* {{Troll}}: When he found a student mistaking the abbreviation "ibid." for the name of some famous ancient Roman Lovecraft found this so funny that he went and wrote a whole story about Ibid just to mock the student.
* TurnedAgainstTheirMasters:
** The shoggoths in ''At the Mountains of Madness'', and the reanimated corpses (if the men that created them could be called "masters") in ''Herbert West - Reanimator''.
** Joseph Curwen was killed [[spoiler:for the first time, at least,]] when he lost control of his "guardians".
* UncannyValley: Used extensively InUniverse. If the antagonists are "human", expect the narrator to describe them as "strange" and make reference to "peculiar alterations".
* {{Unobtainium}}: The "crystals" on Venus in "In the Walls of Eryx." Like their later namesake, they are a super energy source for humans but have a mysterious psychic or religious value to the planet's natives.
* TheUnpronounceable: Lovecraft loves names that are nigh-unpronounceable and not intended for humans to speak. His most popular name is Cthulhu. Lovecraft transcribed it as either "Khlûl'hloo" or "Kathooloo"; fans often use "Kuh-THOOL-hoo". Then again, even the pronunciations described by Lovecraft were said to be the closest approximation of the true name human vocal ability could produce. So, in essence, any human saying it can never pronounce it right.
* UnreliableNarrator: A lot of the first-person narration in his stories either become more maddened as it progresses, or has the narrator repeatedly questioning [[AlwaysMale his]] own sanity and memories.
* VenusIsWet: "In the Walls of Eryx", one of his ventures into straight science fiction, is set on a Venus that has a tropical climate and is filled with lush, swampy jungles.
* VillainProtagonist: The ruthless, militaristic U-Boat commander in "The Temple." The scornful, heartless, exploitative crystal thief in "In the Walls of Eryx." Both come to bad ends.
* WeAreAsMayflies:
** The {{Eldritch Abomination}}s are apparently ageless and outside of time.
** "The Dreams in the Witch-House" even featured a human who had learned how to travel to spaces beyond time, and remained unageing, save for the brief visits she made back to Earth once a year.
* WasOnceAMan:
** The title monster from "The Beast of the Cave".
** The Martense family in "The Lurking Fear", so inbred and degenerate now that one might not realize they were ever human.
* WeirdnessCensor:
** A staple of most Lovecraft stories; the narrators almost always attribute the strange events that happen to them and others they correspond with as explainable by their overactive imaginations and dreams, right until the end of the stories where they are confronted by the undeniable hideous truth and often GoMadFromTheRevelation.
** A prime example of this is "The Nameless City" wherein the narrator attributes the wall-art showing the lizard/seal things to be symbolic of early humans and/or the gods they worshiped. Even after seeing wall-art of the lizards killing a human, it takes a while for the point to sink in.
** {{Eldritch Abomination}}s and other space aliens can usually appear to anyone they choose, but this trope is the basis for ''Film/FromBeyond''.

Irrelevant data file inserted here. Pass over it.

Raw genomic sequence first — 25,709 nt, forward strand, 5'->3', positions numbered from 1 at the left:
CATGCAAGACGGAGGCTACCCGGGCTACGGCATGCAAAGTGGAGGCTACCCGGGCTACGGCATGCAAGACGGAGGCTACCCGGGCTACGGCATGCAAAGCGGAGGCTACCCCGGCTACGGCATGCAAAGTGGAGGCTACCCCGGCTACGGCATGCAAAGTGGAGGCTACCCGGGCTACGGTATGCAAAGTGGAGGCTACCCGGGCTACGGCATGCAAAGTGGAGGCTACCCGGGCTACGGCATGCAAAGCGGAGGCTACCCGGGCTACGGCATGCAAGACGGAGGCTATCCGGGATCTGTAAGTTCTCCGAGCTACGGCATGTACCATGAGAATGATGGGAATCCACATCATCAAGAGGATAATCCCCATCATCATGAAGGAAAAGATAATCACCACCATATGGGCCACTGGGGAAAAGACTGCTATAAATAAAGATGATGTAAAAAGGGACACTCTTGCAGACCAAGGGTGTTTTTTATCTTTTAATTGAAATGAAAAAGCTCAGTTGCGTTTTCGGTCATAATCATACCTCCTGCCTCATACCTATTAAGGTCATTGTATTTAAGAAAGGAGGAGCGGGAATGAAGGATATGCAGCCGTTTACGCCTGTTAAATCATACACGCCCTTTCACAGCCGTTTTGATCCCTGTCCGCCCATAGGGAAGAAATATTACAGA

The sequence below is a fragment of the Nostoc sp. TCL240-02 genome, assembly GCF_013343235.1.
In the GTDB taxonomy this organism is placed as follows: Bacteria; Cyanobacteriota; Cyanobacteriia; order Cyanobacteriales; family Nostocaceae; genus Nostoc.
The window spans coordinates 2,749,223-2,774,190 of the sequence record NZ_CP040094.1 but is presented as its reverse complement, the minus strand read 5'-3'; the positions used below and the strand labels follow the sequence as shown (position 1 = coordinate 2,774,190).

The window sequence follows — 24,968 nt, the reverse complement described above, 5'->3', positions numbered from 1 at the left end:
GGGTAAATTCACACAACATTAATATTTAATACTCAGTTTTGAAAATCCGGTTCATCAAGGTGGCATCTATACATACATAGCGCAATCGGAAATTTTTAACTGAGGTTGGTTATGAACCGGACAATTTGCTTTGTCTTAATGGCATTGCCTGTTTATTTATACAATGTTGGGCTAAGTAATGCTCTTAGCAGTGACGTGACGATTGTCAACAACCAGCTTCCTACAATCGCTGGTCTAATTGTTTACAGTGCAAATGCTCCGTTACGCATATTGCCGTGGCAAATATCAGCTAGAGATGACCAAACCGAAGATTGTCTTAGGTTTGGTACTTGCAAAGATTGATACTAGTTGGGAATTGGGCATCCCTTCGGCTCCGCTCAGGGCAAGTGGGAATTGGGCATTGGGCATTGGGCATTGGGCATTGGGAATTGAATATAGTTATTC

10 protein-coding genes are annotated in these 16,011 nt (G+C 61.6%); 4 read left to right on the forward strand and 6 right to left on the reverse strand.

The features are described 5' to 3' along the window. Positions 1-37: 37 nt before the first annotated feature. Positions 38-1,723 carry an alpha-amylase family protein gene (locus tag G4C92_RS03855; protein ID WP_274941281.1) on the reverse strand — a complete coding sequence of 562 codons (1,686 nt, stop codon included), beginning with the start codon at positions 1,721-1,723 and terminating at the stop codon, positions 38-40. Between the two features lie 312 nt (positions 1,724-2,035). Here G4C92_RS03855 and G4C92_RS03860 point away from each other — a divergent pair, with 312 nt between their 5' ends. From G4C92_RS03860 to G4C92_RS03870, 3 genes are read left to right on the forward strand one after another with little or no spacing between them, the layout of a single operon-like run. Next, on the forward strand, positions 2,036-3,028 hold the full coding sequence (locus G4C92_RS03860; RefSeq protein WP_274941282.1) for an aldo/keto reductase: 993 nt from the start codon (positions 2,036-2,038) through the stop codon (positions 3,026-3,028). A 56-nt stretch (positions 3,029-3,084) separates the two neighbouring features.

* WhatMeasureIsANonCute: Randolph Carter in "The Dream-Quest of Unknown Kadath" is perfectly fine for the cats to eat the zoogs that have been following him, because he likes cats a lot better... and because the zoogs have been threatening to [[EatsBabies eat the kittens]].
* WhatMeasureIsANonHuman: Any non-human intelligent species appearing in his works will almost invariably be hideous and monstrously evil. Examples include the Deep Ones, the Mi-Go and the Shoggoth. Even non-violent species, such as [[spoiler: the white ape ancestor of the Jermyn family]] are treated as revolting for the sole crime of not being human.
** Averted with the Elder Things, who are described as "men of another form", and with the Great Race of Yith, who are portrayed as highly civilized and intelligent. Unfortunately, their mind-breakingly hideous forms are still highly distressing to humans.
** Initially played straight with the ghouls of "Pickman's Model," but the human protagonist of "The Dream-Quest of Unknown Kadath" considers them helpful -- if unsettling -- allies.
* WickedWitch: Keziah Mason from "Dreams in the Witch House" is a rather typical example of this trope being old and reclusive, using something like black magic, and making a deal with a Satan-like deity.
* WretchedHive: New York City is presented like this in "The Horror of Red Hook" and "He", mainly because of all the immigration.
* YouCannotGraspTheTrueForm: In many of Lovecraft's descriptions of an EldritchAbomination, he relies on the imagination of the viewer to generate horror, keeping descriptions as [[TakeOurWordForIt sparse as possible]].
* YouFool: Used in "The Statement of Randolph Carter" to create a bit of LightmareFuel.
* ZombieApocalypse: In ''Reanimator'', they're close to Romero zombies, right down to the spine being the weak point, akin to regular zombies having the head as the weak point. Notable because it was published decades before Romero became famous, as a ''Frankenstein'' parody.